“I think our team saw in her what so many people have seen in her for so long – that she’s a brilliant person, an unbelievably dedicated worker and an exceptionally caring leader,” said Michael L. Zuckerman, a third-year law student and the review’s previous president.

Umana said she does not aspire to work for a well-heeled law firm after she graduates, thanks to her insightful internship in the public defender’s office in the Bronx this summer. Instead, she hopes to work as a public defender and will work this summer with the public defender in Washington.

Black women who have died after encounters with law enforcement are also a priority, she said. “I’m constantly reminded of people like Natasha McKenna and Tanisha Anderson and Sandra Bland, whose relationships with the law were just simply tragic.”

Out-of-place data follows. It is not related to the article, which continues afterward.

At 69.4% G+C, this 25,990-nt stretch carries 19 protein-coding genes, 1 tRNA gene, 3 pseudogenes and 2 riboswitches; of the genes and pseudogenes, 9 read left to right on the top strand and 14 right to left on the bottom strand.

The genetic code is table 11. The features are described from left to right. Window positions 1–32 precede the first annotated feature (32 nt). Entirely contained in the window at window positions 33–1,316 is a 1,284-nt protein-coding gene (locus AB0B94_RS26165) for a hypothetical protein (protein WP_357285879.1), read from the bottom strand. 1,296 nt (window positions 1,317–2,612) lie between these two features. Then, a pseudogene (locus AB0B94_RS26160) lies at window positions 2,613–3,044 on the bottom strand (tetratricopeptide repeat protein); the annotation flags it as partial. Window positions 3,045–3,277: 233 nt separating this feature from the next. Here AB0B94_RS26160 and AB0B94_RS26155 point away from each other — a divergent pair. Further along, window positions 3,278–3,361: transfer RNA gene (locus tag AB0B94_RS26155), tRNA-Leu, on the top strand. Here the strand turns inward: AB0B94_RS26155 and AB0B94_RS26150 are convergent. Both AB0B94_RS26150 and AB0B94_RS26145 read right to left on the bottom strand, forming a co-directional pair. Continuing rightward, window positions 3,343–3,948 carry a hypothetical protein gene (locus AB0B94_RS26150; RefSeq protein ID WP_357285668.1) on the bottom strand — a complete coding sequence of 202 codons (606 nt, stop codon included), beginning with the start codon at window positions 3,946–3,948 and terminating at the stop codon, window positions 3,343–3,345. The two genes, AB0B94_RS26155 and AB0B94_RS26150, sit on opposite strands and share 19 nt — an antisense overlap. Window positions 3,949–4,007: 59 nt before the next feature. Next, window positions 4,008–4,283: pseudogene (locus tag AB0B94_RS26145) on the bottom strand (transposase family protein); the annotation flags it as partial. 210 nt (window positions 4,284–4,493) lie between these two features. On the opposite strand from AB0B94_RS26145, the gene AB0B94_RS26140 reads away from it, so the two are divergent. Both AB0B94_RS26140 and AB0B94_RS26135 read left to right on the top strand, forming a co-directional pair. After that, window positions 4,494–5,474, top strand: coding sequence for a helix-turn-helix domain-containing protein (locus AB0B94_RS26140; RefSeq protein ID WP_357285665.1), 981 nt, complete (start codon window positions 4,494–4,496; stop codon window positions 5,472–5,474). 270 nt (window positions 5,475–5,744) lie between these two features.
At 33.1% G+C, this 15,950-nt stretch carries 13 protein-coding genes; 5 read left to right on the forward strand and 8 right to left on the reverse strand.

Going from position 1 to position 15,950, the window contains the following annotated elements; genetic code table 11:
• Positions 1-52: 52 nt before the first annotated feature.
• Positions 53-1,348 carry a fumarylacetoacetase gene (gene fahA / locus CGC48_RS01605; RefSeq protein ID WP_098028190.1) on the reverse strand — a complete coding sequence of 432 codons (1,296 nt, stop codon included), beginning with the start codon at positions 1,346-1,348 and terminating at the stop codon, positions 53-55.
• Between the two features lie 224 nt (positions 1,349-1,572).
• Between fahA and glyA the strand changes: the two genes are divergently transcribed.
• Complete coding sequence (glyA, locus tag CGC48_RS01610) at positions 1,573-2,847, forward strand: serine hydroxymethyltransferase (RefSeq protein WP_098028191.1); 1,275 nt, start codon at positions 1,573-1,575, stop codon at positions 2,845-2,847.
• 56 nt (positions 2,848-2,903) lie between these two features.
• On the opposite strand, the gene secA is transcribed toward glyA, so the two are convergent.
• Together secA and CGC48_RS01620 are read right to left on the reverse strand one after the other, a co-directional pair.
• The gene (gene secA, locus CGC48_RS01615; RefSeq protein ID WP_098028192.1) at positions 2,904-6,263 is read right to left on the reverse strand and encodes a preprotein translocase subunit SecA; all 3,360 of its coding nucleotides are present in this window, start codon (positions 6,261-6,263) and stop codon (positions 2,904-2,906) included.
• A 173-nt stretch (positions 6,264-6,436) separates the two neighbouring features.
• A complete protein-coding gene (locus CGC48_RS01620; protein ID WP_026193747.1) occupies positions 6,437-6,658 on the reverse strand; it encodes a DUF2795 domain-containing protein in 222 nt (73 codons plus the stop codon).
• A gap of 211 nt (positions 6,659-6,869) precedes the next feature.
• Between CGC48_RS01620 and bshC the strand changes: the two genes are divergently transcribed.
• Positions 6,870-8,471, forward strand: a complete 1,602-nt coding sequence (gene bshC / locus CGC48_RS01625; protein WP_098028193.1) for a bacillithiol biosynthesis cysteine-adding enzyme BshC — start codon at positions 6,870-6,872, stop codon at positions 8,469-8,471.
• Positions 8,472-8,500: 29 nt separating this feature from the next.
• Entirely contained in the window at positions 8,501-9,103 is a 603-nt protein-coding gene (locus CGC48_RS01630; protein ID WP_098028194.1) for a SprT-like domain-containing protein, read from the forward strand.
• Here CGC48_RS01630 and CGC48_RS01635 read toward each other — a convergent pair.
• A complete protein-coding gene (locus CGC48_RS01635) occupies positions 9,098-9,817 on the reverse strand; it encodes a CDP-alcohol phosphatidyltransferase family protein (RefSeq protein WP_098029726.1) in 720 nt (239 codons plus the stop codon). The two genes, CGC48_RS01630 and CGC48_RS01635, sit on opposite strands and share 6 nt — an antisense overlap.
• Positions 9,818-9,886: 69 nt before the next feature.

She added, “A lot of the clients I worked with that summer and since have looked a lot like me. They are disproportionately represented on the unfortunate end of the legal system, so it struck a little closer to home.”
The Harvard Law Review is often the most-cited journal of its kind and has the largest circulation of any such publication in the world. The presidency is considered a ticket to virtually any legal realm. Half of the current Supreme Court justices served on the Harvard Law Review, though none as its president.

Rev. Samuel Cornish launched the first newspaper for people of color in 1827; so, would he scroll through today’s newspaper websites and smile, like the proud parent who sees traces of himself in his adult child?